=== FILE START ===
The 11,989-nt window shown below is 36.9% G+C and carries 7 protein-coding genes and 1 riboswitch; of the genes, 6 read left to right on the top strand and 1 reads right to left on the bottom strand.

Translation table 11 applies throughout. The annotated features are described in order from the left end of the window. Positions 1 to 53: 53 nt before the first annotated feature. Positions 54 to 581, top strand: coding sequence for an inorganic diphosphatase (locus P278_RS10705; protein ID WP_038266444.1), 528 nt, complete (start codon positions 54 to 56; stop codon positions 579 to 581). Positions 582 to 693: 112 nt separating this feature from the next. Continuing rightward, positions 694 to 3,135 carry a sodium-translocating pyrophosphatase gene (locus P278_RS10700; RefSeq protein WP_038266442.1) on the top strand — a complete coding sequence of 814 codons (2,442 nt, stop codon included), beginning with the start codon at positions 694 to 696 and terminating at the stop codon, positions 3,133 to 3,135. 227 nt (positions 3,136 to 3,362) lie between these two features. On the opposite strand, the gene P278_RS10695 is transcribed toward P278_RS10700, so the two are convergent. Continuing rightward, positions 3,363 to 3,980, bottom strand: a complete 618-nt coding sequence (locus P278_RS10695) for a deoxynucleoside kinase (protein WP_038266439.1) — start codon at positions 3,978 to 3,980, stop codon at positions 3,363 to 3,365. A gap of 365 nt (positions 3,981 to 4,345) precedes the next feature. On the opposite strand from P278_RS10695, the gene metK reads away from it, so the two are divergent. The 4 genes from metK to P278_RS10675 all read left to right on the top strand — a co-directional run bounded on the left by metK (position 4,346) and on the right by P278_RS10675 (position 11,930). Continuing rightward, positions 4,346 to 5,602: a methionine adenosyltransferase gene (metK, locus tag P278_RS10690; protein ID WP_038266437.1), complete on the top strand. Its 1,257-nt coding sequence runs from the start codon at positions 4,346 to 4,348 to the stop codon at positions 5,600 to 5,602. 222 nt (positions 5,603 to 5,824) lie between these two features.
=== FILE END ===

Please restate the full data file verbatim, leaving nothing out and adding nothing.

The 11,989-nt window shown below is 36.9% G+C and carries 7 protein-coding genes and 1 riboswitch; of the genes, 6 read left to right on the top strand and 1 reads right to left on the bottom strand.

Translation table 11 applies throughout. The annotated features are described in order from the left end of the window. Positions 1 to 53: 53 nt before the first annotated feature. Positions 54 to 581, top strand: coding sequence for an inorganic diphosphatase (locus P278_RS10705; protein ID WP_038266444.1), 528 nt, complete (start codon positions 54 to 56; stop codon positions 579 to 581). Positions 582 to 693: 112 nt separating this feature from the next. Continuing rightward, positions 694 to 3,135 carry a sodium-translocating pyrophosphatase gene (locus P278_RS10700; RefSeq protein WP_038266442.1) on the top strand — a complete coding sequence of 814 codons (2,442 nt, stop codon included), beginning with the start codon at positions 694 to 696 and terminating at the stop codon, positions 3,133 to 3,135. 227 nt (positions 3,136 to 3,362) lie between these two features. On the opposite strand, the gene P278_RS10695 is transcribed toward P278_RS10700, so the two are convergent. Continuing rightward, positions 3,363 to 3,980, bottom strand: a complete 618-nt coding sequence (locus P278_RS10695) for a deoxynucleoside kinase (protein WP_038266439.1) — start codon at positions 3,978 to 3,980, stop codon at positions 3,363 to 3,365. A gap of 365 nt (positions 3,981 to 4,345) precedes the next feature. On the opposite strand from P278_RS10695, the gene metK reads away from it, so the two are divergent. The 4 genes from metK to P278_RS10675 all read left to right on the top strand — a co-directional run bounded on the left by metK (position 4,346) and on the right by P278_RS10675 (position 11,930). Continuing rightward, positions 4,346 to 5,602: a methionine adenosyltransferase gene (metK, locus tag P278_RS10690; protein ID WP_038266437.1), complete on the top strand. Its 1,257-nt coding sequence runs from the start codon at positions 4,346 to 4,348 to the stop codon at positions 5,600 to 5,602. 222 nt (positions 5,603 to 5,824) lie between these two features.